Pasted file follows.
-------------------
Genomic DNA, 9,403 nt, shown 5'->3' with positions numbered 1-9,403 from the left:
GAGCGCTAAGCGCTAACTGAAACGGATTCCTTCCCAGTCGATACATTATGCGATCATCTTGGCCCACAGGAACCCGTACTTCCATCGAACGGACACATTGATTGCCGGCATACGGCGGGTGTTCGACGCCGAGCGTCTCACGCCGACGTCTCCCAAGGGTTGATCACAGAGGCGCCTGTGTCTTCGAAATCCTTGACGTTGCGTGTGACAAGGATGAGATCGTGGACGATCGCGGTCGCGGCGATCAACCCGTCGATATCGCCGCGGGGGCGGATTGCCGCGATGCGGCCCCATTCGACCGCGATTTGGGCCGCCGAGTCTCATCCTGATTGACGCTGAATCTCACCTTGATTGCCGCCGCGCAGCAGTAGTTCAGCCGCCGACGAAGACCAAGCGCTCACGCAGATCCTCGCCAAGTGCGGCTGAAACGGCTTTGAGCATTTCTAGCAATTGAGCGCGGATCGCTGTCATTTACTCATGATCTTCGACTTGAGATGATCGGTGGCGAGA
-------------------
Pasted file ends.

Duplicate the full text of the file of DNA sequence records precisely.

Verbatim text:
Genomic DNA, 9,403 nt, shown 5'->3' with positions numbered 1-9,403 from the left:
GAGCGCTAAGCGCTAACTGAAACGGATTCCTTCCCAGTCGATACATTATGCGATCATCTTGGCCCACAGGAACCCGTACTTCCATCGAACGGACACATTGATTGCCGGCATACGGCGGGTGTTCGACGCCGAGCGTCTCACGCCGACGTCTCCCAAGGGTTGATCACAGAGGCGCCTGTGTCTTCGAAATCCTTGACGTTGCGTGTGACAAGGATGAGATCGTGGACGATCGCGGTCGCGGCGATCAACCCGTCGATATCGCCGCGGGGGCGGATTGCCGCGATGCGGCCCCATTCGACCGCGATTTGGGCCGCCGAGTCTCATCCTGATTGACGCTGAATCTCACCTTGATTGCCGCCGCGCAGCAGTAGTTCAGCCGCCGACGAAGACCAAGCGCTCACGCAGATCCTCGCCAAGTGCGGCTGAAACGGCTTTGAGCATTTCTAGCAATTGAGCGCGGATCGCTGTCATTTACTCATGATCTTCGACTTGAGATGATCGGTGGCGAGA